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Verbs, Part 5: Copulas and Existentials

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This post covers two essential constructs most commonly associated with the verb to be.

Objectives:

  1. Demonstrate understanding of copulas and existentials.
  2. Eliminate the existential construct in favor of a stronger subject and main verb.

Skill Level: Intermediate

Copulas, AKA Linking Verbs

In English, the term “copula” (or “linking verb”) refers to a verb that links a subject  and a subject predicate. (The subject predicate, as indicated by its name, takes a nominative case.) The copula serves as a sort of grammatical placeholder and holds little lexical meaning despite its grammatical and rhetorical purpose.

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Verbs, Part 4: Theta-Roles, or How to Eliminate Passive Voice

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My favorite syntax resource, Radford's English Syntax: An Introduction.

My favorite syntax resource, Radford’s English Syntax: An Introduction.

The discussion in this post requires a different view of language structure. For a deeper understanding, I refer you to Andrew Radford’s English Syntax: An Introduction (ISBN 0521542758), particularly pp. 190-193 . Much of this post draws from that source.

Objectives:

  1. Identify the theta-roles assigned to nouns by verbs.
  2. Revise Passive Voice from sentences by using verbs with alternate theta-role assignments.

Skill level: Advanced

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Literary Influences: L.M. Montgomery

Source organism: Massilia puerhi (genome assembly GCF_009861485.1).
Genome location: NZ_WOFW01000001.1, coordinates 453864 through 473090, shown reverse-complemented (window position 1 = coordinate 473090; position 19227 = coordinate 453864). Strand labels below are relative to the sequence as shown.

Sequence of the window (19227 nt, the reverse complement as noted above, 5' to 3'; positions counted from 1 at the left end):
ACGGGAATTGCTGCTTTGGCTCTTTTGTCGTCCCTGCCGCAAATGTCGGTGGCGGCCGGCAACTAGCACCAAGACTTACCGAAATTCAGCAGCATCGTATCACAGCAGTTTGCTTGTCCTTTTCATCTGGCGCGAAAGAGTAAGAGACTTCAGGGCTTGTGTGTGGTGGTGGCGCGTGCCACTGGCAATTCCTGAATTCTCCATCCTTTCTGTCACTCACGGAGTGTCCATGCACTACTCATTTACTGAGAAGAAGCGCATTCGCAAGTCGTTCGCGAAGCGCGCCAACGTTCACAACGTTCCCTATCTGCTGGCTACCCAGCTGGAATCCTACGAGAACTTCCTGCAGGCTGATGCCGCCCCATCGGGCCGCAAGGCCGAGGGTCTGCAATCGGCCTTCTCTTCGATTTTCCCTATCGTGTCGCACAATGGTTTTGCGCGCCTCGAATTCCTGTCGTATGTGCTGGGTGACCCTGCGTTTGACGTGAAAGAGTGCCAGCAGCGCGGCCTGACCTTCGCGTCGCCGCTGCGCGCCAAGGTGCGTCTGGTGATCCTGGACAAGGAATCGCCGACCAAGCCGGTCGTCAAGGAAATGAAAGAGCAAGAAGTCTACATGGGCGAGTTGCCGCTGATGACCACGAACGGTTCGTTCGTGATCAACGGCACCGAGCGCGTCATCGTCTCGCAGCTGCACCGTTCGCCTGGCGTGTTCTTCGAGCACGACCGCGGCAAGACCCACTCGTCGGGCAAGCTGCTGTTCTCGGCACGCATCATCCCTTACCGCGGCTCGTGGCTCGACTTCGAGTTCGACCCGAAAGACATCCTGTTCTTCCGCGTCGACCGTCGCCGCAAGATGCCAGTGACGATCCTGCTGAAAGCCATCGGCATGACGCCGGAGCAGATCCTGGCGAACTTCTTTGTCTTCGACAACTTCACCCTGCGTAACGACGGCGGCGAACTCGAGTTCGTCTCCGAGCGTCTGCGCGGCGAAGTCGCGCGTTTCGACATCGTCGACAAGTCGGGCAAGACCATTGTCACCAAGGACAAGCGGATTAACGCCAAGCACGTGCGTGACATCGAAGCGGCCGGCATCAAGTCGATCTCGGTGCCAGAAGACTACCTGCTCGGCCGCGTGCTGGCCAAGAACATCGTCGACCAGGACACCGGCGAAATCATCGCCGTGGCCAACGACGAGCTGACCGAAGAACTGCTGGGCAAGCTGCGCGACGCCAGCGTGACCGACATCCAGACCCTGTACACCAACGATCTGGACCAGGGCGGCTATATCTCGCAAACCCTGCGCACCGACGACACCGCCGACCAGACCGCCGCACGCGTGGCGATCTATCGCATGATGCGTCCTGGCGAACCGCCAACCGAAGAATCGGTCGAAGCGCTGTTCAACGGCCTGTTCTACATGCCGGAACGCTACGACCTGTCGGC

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LMM_library

The Essential L.M. Montgomery Personal Libary (plus Jane of Lantern Hill, as a bonus)

Cynicism taints almost every facet of my life.  This may seem like an odd confession to make at the start of a literary influences post—especially one that focuses on the eternally optimistic works of L.M. Montgomery—but I feel like it has to be said. I acquired my cynicism by degrees from a pretty young age. By the sixth grade, I was a smart-mouthed, sarcastic, socially isolated 11-year-old. My only reliable friends were books (and with little wonder, given my temperament).

That was the year I met Anne of Green Gables.

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Verbs, Part 2: Tense, Mood, and Aspect

This post covers the verb features of Tense, Mood, and Aspect. It’s boring, and I’ve put off writing it forever because it’s boring.

Objectives:

  1. Define the verb features of Tense, Mood, and Aspect.
  2. Supply the correct form for a set of given verbs and features.

Skill level: intermediate

“The past and the future walked into a bar. It was tense.”

As grammar jokes go, this one is fairly awful. (But I laugh all the same, of course, because my sense of humor apparently sprouted in one of our local corn fields.) Of the verb features, Tense is probably the easiest to understand. Mood, and Aspect were once these nebulous terms to me, conditions that I understood existed but that I couldn’t pinpoint or keep track of. A fourth verb feature, Voice, merits its own post and will be discussed only minimally here.

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Verbs: Part 1 of Many

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This post is the first in a series on Verbs. Dry, dry, horrifically essential stuff.

Objectives: